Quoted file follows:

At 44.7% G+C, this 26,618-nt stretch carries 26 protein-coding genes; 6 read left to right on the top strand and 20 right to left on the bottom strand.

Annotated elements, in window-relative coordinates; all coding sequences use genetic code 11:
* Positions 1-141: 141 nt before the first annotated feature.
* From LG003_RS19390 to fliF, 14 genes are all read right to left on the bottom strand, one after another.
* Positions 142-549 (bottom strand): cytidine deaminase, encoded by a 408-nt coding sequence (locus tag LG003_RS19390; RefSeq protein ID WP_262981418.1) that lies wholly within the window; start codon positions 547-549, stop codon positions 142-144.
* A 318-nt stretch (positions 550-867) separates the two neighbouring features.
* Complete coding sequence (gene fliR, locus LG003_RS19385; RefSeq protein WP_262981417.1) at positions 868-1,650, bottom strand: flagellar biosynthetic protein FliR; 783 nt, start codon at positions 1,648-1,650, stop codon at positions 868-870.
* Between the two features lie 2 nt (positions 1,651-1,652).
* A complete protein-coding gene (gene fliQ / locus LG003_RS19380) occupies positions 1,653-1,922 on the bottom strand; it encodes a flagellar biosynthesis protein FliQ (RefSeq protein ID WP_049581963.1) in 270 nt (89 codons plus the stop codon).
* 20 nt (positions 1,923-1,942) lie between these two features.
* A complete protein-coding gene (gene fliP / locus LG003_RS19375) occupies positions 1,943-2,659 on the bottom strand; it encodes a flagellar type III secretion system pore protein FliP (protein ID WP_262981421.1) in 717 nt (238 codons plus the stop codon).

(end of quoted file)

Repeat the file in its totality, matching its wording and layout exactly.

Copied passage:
At 44.7% G+C, this 26,618-nt stretch carries 26 protein-coding genes; 6 read left to right on the top strand and 20 right to left on the bottom strand.

Annotated elements, in window-relative coordinates; all coding sequences use genetic code 11:
* Positions 1-141: 141 nt before the first annotated feature.
* From LG003_RS19390 to fliF, 14 genes are all read right to left on the bottom strand, one after another.
* Positions 142-549 (bottom strand): cytidine deaminase, encoded by a 408-nt coding sequence (locus tag LG003_RS19390; RefSeq protein ID WP_262981418.1) that lies wholly within the window; start codon positions 547-549, stop codon positions 142-144.
* A 318-nt stretch (positions 550-867) separates the two neighbouring features.
* Complete coding sequence (gene fliR, locus LG003_RS19385; RefSeq protein WP_262981417.1) at positions 868-1,650, bottom strand: flagellar biosynthetic protein FliR; 783 nt, start codon at positions 1,648-1,650, stop codon at positions 868-870.
* Between the two features lie 2 nt (positions 1,651-1,652).
* A complete protein-coding gene (gene fliQ / locus LG003_RS19380) occupies positions 1,653-1,922 on the bottom strand; it encodes a flagellar biosynthesis protein FliQ (RefSeq protein ID WP_049581963.1) in 270 nt (89 codons plus the stop codon).
* 20 nt (positions 1,923-1,942) lie between these two features.
* A complete protein-coding gene (gene fliP / locus LG003_RS19375) occupies positions 1,943-2,659 on the bottom strand; it encodes a flagellar type III secretion system pore protein FliP (protein ID WP_262981421.1) in 717 nt (238 codons plus the stop codon).